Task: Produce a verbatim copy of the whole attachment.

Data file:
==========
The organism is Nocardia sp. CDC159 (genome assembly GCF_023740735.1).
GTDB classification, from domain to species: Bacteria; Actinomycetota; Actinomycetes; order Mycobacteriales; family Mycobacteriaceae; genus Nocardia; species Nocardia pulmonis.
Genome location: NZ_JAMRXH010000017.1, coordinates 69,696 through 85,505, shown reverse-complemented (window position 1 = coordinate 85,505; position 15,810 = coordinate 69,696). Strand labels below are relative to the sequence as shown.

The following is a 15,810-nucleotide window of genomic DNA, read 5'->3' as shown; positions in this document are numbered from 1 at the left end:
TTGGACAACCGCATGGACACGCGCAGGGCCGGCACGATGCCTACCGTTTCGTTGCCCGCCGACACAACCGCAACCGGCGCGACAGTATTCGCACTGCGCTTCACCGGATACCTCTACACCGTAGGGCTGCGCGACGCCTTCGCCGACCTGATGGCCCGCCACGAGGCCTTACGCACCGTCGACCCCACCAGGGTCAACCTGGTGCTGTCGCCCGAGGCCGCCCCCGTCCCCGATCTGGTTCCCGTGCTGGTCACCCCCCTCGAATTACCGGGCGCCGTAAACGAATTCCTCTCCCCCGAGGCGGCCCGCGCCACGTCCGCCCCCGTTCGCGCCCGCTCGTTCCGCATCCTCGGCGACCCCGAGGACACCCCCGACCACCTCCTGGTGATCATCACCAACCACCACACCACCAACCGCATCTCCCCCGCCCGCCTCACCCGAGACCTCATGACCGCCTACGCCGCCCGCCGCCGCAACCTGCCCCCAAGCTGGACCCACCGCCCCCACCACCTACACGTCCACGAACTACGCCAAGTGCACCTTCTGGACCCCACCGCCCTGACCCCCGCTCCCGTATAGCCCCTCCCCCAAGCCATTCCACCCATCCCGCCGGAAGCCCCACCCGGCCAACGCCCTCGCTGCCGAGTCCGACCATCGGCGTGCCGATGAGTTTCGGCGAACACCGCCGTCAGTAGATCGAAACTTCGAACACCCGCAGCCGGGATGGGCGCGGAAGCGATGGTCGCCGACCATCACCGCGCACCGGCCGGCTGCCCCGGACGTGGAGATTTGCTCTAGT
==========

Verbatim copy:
The organism is Nocardia sp. CDC159 (genome assembly GCF_023740735.1).
GTDB classification, from domain to species: Bacteria; Actinomycetota; Actinomycetes; order Mycobacteriales; family Mycobacteriaceae; genus Nocardia; species Nocardia pulmonis.
Genome location: NZ_JAMRXH010000017.1, coordinates 69,696 through 85,505, shown reverse-complemented (window position 1 = coordinate 85,505; position 15,810 = coordinate 69,696). Strand labels below are relative to the sequence as shown.

The following is a 15,810-nucleotide window of genomic DNA, read 5'->3' as shown; positions in this document are numbered from 1 at the left end:
TTGGACAACCGCATGGACACGCGCAGGGCCGGCACGATGCCTACCGTTTCGTTGCCCGCCGACACAACCGCAACCGGCGCGACAGTATTCGCACTGCGCTTCACCGGATACCTCTACACCGTAGGGCTGCGCGACGCCTTCGCCGACCTGATGGCCCGCCACGAGGCCTTACGCACCGTCGACCCCACCAGGGTCAACCTGGTGCTGTCGCCCGAGGCCGCCCCCGTCCCCGATCTGGTTCCCGTGCTGGTCACCCCCCTCGAATTACCGGGCGCCGTAAACGAATTCCTCTCCCCCGAGGCGGCCCGCGCCACGTCCGCCCCCGTTCGCGCCCGCTCGTTCCGCATCCTCGGCGACCCCGAGGACACCCCCGACCACCTCCTGGTGATCATCACCAACCACCACACCACCAACCGCATCTCCCCCGCCCGCCTCACCCGAGACCTCATGACCGCCTACGCCGCCCGCCGCCGCAACCTGCCCCCAAGCTGGACCCACCGCCCCCACCACCTACACGTCCACGAACTACGCCAAGTGCACCTTCTGGACCCCACCGCCCTGACCCCCGCTCCCGTATAGCCCCTCCCCCAAGCCATTCCACCCATCCCGCCGGAAGCCCCACCCGGCCAACGCCCTCGCTGCCGAGTCCGACCATCGGCGTGCCGATGAGTTTCGGCGAACACCGCCGTCAGTAGATCGAAACTTCGAACACCCGCAGCCGGGATGGGCGCGGAAGCGATGGTCGCCGACCATCACCGCGCACCGGCCGGCTGCCCCGGACGTGGAGATTTGCTCTAGT